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  2. This is a very brave thing you're doing and it makes me smile to see that you love yourself enough to ask for help. You're an inspiration and you make a lot of people very proud. keep it up.

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    1. Thanks, Aisha, I really appreciate you saying that! I love you and think about you all the time <3

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  3. I love you too, Briana and I've been keeping up with your journey and think of you so often. I hope you know how inspirational your writing is and how beautifully you illustrate Blake. As an outsider, I can see how incredible he was as an individual and how genuine the love is that you two share (because that will always remain). Thank you for letting us into your most private thoughts by being so honest about them and for letting us all get to know Blake. Through this journey, please know that you have supporters everywhere :) Thinking of you constantly, missing the whole family<3

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    1. Wow that was so, so sweet. Thank you :). The whole family will actually be in Radburn for Thanksgiving! We miss you and your family as well <3

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  4. Love you, Briana -- you are so, so much stronger than you even realize :)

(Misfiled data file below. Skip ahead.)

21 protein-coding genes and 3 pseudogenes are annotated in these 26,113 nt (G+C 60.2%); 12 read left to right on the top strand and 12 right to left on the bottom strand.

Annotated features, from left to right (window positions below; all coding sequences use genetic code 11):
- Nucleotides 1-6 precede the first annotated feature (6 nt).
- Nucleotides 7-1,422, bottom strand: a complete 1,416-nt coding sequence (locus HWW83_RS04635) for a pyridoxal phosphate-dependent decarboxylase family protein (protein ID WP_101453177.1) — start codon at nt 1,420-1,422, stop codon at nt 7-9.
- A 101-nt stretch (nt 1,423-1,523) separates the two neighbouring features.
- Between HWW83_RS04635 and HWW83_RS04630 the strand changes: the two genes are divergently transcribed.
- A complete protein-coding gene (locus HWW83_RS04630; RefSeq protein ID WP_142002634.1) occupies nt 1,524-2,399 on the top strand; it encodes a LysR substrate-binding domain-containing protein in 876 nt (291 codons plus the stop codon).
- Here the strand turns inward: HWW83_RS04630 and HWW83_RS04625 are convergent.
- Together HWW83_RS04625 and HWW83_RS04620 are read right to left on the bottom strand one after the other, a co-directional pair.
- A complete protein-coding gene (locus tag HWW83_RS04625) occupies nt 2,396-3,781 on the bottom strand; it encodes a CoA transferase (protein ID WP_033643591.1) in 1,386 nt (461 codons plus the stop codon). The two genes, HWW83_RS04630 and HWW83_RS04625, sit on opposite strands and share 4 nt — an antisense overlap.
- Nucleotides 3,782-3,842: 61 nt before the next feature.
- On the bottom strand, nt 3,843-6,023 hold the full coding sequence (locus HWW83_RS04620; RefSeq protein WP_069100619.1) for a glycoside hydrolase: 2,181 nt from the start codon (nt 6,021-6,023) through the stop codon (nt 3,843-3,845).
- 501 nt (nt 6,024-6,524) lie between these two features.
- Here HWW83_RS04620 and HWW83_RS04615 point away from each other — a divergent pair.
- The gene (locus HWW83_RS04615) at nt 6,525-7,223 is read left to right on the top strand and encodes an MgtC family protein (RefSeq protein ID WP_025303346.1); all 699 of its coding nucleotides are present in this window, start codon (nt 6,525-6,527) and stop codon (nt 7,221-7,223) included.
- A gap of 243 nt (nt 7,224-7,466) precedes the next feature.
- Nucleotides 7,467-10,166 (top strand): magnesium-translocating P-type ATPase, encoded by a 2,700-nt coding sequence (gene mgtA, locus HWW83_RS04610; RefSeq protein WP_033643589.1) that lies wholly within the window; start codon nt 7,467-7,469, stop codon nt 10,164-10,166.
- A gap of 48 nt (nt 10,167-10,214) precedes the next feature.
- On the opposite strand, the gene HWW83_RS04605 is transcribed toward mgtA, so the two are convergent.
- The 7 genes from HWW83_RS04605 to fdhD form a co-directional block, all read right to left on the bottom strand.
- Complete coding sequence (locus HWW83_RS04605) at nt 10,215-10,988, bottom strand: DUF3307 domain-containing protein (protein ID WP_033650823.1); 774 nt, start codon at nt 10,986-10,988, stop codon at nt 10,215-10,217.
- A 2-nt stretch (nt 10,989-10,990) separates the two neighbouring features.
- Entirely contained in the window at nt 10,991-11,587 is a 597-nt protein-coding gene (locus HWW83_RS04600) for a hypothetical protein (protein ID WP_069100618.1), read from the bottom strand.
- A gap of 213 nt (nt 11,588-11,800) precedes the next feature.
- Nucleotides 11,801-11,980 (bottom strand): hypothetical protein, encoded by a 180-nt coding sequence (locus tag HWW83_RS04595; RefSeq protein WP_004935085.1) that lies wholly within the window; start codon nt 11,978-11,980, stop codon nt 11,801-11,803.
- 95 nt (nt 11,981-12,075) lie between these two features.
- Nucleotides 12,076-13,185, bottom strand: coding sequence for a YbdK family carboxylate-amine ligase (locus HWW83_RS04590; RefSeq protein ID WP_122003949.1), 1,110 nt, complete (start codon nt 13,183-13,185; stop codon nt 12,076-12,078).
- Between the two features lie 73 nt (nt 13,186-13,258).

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    1. Love you too, Ms. Allen! So, so much!

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  5. I'm glad you're taking this step, Briana. Please continue to write if you are able. There are many of us who are following you on this journey. Just keep swimming ;)

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    1. I will definitely keep writing. Thank you for your encouragement :)

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  6. It's a big step, but an important one. I've been attending a Grief Recovery class that goes for 12 weeks, and while they say you will never "get over" someone's death, it will hopefully help us complete and recover from this and any other future loss, whether it's death, loss of a job, divorce, loss of trust, whatever. Those at the Grief Recovery Institute say we learn how to "acquire" things, but not how to deal with loss ... which is very true. I know you know it will be tough at times, but I do hope it's helpful.

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    1. A grief recovery class sounds interesting! I would definitely think it would be helpful to do that, especially because it allows you to connect with other people dealing with similar losses.

      You're so right about never "getting over" someone's death. I am very aware that losing Blake is something I'll never get over, just as you will never get over the loss of your husband. But I know with the help of talking with friends, writing, and therapy, I can better deal with this loss and build coping skills to help me do that.

      I am really hoping it's a positive experience!